I recently attended a conference of companion animal behavior practitioners and researchers, held in New Orleans this past March (see earlier blog entry).  One of the most interesting, and most important, presentations at the three-day meeting was titled, “Assessing Behavior and Training Methods Using Physiological Measures.”  This was a summary, and a very interesting demonstration, of the work by Nancy Williams, Peter Borchelt, Alice Moon-Fanelli, and Megan Bulloch that has suggested that heart rate, a relatively easy measurement in awake (ie, behaving!) animals, can provide insight into the activity of the brain.

The logic comes from some similar work in humans, and goes like this: good, healthy behavior is flexible behavior, that is, behavior which exhibits an appropriate selection of responses to stimuli, and that shifts as appropriate.  This sort of behavior suggests that if a brain function known as inhibition is working properly: the dog or cat can turn behavior on and off.

The area of brain that is responsible for inhibition is connected to the heart via the vagal nerve, where it helps to control heart function.  Heart rate variability (HRV) is the increase and decrease of heart rate in reaction to the changing environment, and HRV reflects the degree of inhibition that has developed in the brain.  Thus, high HRV (a very responsive heart/brain) is good.  Low HRV in humans is associated with increased mortality, and the likelihood of diabetes, depression and suicide, epilepsy, alcohol abuse, stress, panic disorders, and Generalized Anxiety Disorder. Thus, the brain is important in behavior and HRV is a way to monitor brain (inhibitory) functioning.  Neat idea, huh?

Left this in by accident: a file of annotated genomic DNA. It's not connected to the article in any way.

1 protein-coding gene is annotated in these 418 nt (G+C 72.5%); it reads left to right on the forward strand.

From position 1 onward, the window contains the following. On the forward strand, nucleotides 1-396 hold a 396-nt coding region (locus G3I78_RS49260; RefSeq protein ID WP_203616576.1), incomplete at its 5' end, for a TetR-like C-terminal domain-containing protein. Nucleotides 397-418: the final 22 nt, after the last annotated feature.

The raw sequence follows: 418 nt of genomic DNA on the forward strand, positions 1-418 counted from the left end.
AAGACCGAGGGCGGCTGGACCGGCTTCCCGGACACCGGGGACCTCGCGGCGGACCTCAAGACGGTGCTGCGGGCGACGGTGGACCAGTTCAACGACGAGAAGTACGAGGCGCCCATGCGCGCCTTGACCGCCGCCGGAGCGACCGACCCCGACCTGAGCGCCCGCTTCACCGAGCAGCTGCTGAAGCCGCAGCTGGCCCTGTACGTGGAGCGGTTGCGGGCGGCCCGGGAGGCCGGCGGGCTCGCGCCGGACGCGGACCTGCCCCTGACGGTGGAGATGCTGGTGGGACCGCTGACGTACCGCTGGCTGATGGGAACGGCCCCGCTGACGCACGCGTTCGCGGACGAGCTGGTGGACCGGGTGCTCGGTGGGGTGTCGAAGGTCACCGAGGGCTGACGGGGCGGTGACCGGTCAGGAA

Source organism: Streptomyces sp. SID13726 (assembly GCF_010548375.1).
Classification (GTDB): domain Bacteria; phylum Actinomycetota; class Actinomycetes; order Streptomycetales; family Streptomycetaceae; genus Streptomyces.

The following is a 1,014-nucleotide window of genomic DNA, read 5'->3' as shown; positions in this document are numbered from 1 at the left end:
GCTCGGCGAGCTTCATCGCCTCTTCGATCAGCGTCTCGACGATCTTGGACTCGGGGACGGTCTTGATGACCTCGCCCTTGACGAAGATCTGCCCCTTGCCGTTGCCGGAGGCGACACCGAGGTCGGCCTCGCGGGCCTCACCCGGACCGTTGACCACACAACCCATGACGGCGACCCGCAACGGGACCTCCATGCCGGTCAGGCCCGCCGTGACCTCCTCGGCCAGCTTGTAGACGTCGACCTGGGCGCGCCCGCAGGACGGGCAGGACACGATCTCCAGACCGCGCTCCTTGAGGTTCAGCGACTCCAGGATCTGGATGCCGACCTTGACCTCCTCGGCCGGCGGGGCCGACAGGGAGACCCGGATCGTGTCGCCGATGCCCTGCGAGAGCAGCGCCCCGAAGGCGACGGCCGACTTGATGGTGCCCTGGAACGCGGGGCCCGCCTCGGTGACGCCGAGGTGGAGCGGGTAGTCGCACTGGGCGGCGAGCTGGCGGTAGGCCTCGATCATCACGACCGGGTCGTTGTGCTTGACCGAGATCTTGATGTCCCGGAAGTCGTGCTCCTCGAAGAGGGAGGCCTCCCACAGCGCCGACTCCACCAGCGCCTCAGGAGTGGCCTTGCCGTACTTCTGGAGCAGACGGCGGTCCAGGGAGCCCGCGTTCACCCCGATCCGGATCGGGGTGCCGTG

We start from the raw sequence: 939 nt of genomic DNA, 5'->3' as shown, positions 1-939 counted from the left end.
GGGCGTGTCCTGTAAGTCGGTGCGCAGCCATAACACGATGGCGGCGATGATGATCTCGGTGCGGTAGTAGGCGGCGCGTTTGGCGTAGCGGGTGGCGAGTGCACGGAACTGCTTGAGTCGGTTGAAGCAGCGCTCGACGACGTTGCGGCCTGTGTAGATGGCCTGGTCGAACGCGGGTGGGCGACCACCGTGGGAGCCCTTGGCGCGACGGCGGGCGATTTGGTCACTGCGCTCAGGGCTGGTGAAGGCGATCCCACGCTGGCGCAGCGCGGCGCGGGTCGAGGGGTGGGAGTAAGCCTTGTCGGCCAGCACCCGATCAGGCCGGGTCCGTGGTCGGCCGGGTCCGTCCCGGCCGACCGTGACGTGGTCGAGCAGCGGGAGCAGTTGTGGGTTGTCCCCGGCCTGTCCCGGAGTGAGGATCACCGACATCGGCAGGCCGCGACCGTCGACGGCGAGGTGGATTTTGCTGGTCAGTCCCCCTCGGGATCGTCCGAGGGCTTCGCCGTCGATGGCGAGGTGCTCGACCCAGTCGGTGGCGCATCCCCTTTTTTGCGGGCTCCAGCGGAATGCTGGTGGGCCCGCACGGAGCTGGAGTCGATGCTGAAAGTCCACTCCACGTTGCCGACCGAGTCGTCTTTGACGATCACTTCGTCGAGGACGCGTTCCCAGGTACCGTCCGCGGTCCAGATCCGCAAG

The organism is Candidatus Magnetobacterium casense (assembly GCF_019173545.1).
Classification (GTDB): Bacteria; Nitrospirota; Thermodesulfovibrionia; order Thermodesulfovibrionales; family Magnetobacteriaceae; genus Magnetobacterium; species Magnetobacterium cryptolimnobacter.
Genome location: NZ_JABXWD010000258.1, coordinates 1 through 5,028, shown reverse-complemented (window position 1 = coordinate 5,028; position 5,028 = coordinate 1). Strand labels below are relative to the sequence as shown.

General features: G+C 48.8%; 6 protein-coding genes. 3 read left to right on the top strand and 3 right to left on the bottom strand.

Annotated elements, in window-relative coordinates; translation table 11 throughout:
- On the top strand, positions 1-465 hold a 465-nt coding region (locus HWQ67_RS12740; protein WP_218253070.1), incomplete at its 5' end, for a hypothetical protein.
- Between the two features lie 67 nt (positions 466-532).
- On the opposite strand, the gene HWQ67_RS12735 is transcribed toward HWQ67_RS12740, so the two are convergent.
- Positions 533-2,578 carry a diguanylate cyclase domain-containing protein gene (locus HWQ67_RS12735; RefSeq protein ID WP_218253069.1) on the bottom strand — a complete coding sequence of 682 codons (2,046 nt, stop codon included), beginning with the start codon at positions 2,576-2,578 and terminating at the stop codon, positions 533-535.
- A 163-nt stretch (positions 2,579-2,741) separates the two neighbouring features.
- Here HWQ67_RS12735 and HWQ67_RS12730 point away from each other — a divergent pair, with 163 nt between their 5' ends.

So what are the findings: how is HRV and behavior associated in dogs?  The work is only in its very earliest stages, but Dr. Williams and her colleagues have found that low HRV is associated with both aggressive and stress behaviors in dogs.  She feels that by recording HRV in client dogs, we might gain a much stronger insight into the causes of problem behaviors, and ultimately, the effectiveness of our behavior modification tools.  And with the advent of new tools for recording heart rate data, adapted from the sports and fitness business, like the $370 Polar Watch, we can record this kind of data in active animals under natural conditions.  Don’t be surprised in the near future if we ask you for permission to fit your dog with a strap-on Polar Watch while we observe their behavior or expose them to behavior modification procedures!

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